Follow the money. That is a good guideline when it comes to products you buy. Businesses are in business to make money and they will look for any angle or loophole that ensures they will make a profit. The label is not always telling the truth where something is made.
Where are Timken bearings made? The label may say made in the USA but the reality is that it may only be assembled in the country. Some Timken parts are made in Taiwan, India, Romania, and other countries. The box will tell you where the company had it made to their specifications.
To learn more about where Timken makes its RV parts, just continue to read our article. The information it contains may surprise you as many businesses look to other countries to reduce their production costs. Take a few minutes to get this information.
If you are buying the bearings and the seals at the same time you might get confused. The seals are made in Taiwan and the package may reflect that origin. However, at the time of this writing, Timken still makes most of its bearings in America.
Of course, the store you may buy those bearings at may have lesser parts made in other countries. Amazon still sells made-in America Timken bearings as do other high-end outlets.
But they could also be made in India as one RV owner found out when he bought his set of bearings. It will depend on where the best price will be for the outlet and for Timken.
With that said, Timken is not simply buying bearings made to other countries’ standards. Generally, Timken will provide the specs and the high standards those foreign companies are supposed to follow when making their parts.
So you are actually getting Timken-made parts, they are just made by a different set of workers. If you are picky, you may have to do a little search to find those stores that sell actual made in America Timken parts.
The number of bearings made in America may be tapering off as the last word has it that Timken has shut down or sold several American factories. They also shut one down in England.
They do have different plants in other countries making their bearings along with the remaining American factories. Those companies can be found in Taiwan, India, Romania, and may some other nations. China may be one of those other nations as well.
As we have said earlier, the packaging may say made in America but what that can really mean is that the parts were assembled in that country while the components were made in different countries.
Then, some packaging may say made in Taiwan, or India and all the components and assembly were done in those countries. It makes business sense, to use factories located in other countries as long as those companies make the parts according to the specs and standards set by the American business.
This is standard practice with many companies located in Japan and other fully developed nations. The brand hires other companies to do their manufacturing for them cutting their production and other costs.
The best way to answer this is to say that Timken does. The reason we say that in light of what we just said, is because Timken probably provides all the specs, standards, and other regulations for the foreign companies to follow.
This is like when archaeologists will say that King Herod or some other ruler built a grand building. The king did not go out and wield a hammer or saw or pull stones with a rope.
He had architects, designers, supervisors, and other people who all had a hand in the actual building. King Herod merely supplied the permission, the approval of plans, and the money. The same with Timken using foreign companies to build their parts.
They supplied the specs, permissions, guidelines, and probably have people overseeing the quality of the products. It was just that the workers are from another nation. Timken still built and designed the parts, as well as provided the money but cheaper labor was involved.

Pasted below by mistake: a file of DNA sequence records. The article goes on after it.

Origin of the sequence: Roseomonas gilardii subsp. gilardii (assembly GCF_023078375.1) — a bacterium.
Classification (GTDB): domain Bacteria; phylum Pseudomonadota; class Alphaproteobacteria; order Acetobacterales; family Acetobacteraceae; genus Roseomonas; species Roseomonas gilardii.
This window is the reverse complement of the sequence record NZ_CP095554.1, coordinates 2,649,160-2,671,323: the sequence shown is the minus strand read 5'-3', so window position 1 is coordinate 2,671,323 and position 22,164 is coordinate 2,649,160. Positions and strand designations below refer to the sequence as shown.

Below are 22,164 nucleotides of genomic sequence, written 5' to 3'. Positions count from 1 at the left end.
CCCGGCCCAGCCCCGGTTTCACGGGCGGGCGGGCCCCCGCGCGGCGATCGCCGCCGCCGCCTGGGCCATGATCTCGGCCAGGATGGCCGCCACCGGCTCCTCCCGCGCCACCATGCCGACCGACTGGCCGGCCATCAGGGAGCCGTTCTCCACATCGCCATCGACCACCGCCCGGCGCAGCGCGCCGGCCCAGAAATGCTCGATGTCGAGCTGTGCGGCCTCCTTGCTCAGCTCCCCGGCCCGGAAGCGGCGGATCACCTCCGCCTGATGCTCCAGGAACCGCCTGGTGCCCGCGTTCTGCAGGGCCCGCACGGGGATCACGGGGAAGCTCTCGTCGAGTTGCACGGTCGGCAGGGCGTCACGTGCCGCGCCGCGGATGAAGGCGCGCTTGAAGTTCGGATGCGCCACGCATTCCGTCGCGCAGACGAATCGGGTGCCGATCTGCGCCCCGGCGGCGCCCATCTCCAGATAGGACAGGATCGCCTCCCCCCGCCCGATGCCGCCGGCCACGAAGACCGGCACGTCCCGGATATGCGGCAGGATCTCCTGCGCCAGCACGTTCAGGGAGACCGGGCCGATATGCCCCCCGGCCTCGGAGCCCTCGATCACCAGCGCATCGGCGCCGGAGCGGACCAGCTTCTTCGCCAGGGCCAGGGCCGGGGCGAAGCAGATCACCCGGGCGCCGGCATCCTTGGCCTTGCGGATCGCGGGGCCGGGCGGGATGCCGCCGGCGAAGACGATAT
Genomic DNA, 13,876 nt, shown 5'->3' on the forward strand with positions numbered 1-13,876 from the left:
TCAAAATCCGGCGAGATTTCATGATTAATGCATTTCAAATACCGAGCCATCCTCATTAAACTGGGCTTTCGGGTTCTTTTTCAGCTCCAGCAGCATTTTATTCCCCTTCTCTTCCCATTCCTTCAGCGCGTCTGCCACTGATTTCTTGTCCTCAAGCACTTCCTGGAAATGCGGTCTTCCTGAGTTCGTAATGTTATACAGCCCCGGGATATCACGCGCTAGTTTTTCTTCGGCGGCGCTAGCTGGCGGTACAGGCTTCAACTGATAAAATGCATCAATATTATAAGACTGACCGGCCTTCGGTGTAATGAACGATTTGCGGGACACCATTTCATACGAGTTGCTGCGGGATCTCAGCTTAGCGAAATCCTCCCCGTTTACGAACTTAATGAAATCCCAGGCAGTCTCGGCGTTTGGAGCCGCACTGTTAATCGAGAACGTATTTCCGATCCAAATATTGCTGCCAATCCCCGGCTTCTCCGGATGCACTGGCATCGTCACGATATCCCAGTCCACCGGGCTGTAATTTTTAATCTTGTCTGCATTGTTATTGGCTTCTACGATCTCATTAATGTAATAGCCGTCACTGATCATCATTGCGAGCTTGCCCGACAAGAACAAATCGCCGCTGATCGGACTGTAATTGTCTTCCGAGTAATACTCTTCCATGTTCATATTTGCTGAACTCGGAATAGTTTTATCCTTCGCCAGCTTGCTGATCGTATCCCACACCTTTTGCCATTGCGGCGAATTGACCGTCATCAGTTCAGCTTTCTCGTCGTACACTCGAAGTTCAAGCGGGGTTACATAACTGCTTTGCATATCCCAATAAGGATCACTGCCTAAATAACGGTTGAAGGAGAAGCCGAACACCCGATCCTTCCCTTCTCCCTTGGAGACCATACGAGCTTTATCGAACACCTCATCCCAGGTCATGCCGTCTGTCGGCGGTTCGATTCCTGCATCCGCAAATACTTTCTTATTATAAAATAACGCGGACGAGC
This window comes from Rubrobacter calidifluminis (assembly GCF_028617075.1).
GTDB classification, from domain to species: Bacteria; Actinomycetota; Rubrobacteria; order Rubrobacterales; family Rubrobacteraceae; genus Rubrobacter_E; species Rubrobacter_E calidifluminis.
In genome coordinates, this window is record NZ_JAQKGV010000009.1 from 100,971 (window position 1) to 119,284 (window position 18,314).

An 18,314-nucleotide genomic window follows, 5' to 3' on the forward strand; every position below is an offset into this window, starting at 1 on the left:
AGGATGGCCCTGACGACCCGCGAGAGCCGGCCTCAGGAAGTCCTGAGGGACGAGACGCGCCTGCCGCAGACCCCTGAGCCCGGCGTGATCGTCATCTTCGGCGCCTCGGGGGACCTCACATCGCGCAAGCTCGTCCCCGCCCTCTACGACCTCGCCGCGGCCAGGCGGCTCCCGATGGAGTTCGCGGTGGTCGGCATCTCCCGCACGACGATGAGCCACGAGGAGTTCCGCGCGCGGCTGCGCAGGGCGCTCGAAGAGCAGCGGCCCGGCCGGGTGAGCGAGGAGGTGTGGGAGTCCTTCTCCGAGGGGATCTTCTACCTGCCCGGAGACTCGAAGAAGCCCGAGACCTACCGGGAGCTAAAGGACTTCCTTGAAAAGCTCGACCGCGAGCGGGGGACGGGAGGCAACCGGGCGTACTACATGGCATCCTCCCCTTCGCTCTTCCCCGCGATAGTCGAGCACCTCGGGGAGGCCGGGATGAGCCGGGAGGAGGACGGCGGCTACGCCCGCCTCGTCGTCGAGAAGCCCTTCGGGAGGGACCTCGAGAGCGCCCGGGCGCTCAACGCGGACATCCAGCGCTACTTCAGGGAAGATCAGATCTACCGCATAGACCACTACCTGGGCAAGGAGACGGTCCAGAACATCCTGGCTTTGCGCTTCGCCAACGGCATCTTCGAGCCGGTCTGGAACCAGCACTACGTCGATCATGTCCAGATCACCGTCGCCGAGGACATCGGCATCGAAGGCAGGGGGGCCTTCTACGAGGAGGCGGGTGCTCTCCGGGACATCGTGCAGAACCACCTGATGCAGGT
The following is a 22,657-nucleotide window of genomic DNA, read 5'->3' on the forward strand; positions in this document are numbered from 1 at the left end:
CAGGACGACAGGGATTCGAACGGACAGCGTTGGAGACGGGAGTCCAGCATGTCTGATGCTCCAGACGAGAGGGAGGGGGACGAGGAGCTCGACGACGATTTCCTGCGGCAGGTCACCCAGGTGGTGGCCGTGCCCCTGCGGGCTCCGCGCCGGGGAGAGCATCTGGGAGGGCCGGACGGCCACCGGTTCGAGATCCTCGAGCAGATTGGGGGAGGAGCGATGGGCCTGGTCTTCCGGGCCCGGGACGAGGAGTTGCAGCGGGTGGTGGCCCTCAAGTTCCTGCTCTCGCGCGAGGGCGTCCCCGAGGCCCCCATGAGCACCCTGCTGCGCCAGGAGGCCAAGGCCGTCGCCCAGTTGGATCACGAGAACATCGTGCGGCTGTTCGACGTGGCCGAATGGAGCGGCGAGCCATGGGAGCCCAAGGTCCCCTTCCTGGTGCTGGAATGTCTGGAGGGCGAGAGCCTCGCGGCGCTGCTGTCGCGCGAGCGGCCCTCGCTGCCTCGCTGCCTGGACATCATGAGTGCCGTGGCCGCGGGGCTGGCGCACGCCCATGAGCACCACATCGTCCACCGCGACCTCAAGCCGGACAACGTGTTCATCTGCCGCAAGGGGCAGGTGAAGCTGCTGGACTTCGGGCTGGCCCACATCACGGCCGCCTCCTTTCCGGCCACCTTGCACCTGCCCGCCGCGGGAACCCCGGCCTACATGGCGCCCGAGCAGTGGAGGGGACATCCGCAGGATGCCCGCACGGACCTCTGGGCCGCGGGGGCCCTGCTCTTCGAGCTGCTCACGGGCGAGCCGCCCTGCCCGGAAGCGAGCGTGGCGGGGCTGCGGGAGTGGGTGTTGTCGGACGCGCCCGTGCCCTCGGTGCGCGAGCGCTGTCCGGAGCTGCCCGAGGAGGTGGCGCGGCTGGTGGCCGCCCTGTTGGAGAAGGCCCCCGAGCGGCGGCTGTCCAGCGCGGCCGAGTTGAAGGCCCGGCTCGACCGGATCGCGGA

Timken can still honestly say they made the parts as they are not searching the foreign market for ready-made components to assemble in their factories in America. They are still running the show.
We looked at Timken’s website and the closest they came to identify the raw material was to say ‘the metal industry’. They are correct about that. Metal is used the most in constructing these parts and exactly which one they use or if it is an alloy or not is not specified.
But it doesn’t take a rocket scientist to look at the bearing and see that iron, steel, stainless steel, and possibly aluminum or some other metal is part of the construction materials. Their EDT ball bearings are made from stainless steel but the Precise model doesn't seem to have been made from 100% stainless steel.
No matter the construction material you have to remember that the federal government has placed certain regulations on this industry. Timken and other bearing manufacturers must meet those requirements before their bearings can be sold in America.
What that means is, that no matter the raw material, if they do not meet those federal regulations, they cannot be sold to drivers in America. At least from an American company operating in the nation.
This is a very competitive industry as there are many top bearing brands found throughout the world. Timken has to be good if they want to stay in business. The good news is that most people rank Timken very high on the list, sometimes in the top 3 bearing makers in the world.
This list is not in any real order except to say that these are some of the world’s best bearing making companies: SKF, INA, NSK, TIMKEN, THK, HWIN, IKO, and KOYO. Other top brands were not included on this list and their absence does not reflect the quality of their product.
Since many of these companies have international factories, you may find that some of them are American-made even though their headquarters are in Germany, Sweden, Japan, and other nations.
If you want to stick to an American headquartered company, then Timken is probably the best option you have although it should have some fellow American companies competing with them.
Since Timken has to compete, competition helps their product to be top-quality and very good. You could do a lot worse than the bearings made by this company.
In terms of being the same company, we found no record indicating that one bought out the other. Both companies’ websites indicate that they are independent of each other and are competing head to head.
But, we have also seen reports where Timken bearings have been repackaged into National packages. We cannot attest to the veracity of those reports as there is no evidence such a thing is taking place.